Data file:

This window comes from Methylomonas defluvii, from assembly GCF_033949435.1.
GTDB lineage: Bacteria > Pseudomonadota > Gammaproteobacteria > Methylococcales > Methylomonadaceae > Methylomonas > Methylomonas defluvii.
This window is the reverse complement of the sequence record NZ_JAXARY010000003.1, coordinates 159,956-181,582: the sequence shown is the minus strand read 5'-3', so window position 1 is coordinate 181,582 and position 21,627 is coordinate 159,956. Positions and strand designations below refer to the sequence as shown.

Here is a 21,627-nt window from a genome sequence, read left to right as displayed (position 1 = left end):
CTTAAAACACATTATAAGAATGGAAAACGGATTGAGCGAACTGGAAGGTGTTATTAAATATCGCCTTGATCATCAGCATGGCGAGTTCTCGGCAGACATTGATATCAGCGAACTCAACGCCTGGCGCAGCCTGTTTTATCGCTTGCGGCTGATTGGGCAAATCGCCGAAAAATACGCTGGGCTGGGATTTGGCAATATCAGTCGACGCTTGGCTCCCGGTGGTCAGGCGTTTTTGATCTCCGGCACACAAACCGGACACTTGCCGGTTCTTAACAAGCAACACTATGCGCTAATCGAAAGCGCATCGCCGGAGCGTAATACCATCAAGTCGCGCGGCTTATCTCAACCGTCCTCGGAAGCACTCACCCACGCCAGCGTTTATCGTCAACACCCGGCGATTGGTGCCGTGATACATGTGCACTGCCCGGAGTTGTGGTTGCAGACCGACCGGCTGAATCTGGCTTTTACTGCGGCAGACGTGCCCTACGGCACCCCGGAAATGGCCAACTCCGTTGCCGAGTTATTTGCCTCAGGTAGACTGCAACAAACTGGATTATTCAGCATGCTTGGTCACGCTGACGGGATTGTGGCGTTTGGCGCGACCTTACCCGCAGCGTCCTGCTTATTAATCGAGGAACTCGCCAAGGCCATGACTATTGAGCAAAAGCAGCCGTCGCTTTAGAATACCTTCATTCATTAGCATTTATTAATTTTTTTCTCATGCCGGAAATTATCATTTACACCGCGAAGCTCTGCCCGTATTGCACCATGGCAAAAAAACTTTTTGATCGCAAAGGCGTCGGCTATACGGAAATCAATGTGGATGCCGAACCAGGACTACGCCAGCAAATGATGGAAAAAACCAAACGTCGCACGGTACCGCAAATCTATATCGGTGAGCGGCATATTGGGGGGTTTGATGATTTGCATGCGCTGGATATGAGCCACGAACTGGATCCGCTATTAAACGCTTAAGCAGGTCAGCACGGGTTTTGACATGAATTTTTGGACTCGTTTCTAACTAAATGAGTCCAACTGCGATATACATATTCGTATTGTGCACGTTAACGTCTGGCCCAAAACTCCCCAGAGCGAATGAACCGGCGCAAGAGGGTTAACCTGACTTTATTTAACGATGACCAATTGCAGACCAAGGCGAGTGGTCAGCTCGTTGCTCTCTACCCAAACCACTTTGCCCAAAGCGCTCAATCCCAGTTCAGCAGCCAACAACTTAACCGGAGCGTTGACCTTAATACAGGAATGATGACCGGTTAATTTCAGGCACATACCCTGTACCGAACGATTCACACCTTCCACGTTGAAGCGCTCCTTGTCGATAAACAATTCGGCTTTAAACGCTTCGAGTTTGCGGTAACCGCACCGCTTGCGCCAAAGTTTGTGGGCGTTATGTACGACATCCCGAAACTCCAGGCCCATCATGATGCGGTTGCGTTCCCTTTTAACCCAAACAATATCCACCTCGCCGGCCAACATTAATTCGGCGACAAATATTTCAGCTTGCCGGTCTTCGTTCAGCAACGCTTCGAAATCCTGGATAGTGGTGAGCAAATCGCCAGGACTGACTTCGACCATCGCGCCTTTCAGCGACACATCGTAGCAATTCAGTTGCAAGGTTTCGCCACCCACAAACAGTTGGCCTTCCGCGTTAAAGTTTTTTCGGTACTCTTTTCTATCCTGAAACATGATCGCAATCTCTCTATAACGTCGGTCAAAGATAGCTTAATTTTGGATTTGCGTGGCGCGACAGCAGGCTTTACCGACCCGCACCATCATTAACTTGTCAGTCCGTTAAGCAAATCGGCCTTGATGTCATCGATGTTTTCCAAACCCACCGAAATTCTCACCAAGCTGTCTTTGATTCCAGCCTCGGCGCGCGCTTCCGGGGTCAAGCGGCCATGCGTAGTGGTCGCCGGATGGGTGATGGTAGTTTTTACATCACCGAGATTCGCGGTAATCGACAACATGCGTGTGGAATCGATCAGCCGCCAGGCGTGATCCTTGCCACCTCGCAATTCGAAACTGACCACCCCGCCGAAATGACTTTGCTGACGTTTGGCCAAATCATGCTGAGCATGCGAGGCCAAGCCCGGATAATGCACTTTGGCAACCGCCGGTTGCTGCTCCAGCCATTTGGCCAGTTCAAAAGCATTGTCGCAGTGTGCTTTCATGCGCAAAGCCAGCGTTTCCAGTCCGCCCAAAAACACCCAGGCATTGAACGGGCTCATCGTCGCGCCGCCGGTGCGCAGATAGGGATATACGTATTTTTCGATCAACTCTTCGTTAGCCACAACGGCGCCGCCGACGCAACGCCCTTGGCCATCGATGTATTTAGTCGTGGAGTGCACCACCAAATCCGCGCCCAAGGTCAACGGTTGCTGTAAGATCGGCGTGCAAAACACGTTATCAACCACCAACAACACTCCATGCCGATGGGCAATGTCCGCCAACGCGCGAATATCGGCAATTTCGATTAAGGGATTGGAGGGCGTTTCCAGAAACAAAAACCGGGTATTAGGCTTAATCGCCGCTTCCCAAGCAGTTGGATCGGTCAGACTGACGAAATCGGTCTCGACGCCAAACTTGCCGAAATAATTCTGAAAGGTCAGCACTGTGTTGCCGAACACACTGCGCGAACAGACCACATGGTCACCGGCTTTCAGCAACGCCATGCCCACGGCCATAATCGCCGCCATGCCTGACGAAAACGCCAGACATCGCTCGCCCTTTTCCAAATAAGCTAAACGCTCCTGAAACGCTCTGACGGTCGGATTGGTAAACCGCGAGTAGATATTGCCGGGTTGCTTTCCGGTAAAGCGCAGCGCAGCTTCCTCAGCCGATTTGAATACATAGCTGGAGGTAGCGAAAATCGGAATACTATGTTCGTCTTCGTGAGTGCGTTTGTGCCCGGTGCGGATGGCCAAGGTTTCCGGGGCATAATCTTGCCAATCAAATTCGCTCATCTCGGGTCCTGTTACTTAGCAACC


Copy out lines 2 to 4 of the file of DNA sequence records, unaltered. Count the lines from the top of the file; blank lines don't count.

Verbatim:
GTDB lineage: Bacteria > Pseudomonadota > Gammaproteobacteria > Methylococcales > Methylomonadaceae > Methylomonas > Methylomonas defluvii.
This window is the reverse complement of the sequence record NZ_JAXARY010000003.1, coordinates 159,956-181,582: the sequence shown is the minus strand read 5'-3', so window position 1 is coordinate 181,582 and position 21,627 is coordinate 159,956. Positions and strand designations below refer to the sequence as shown.

Here is a 21,627-nt window from a genome sequence, read left to right as displayed (position 1 = left end):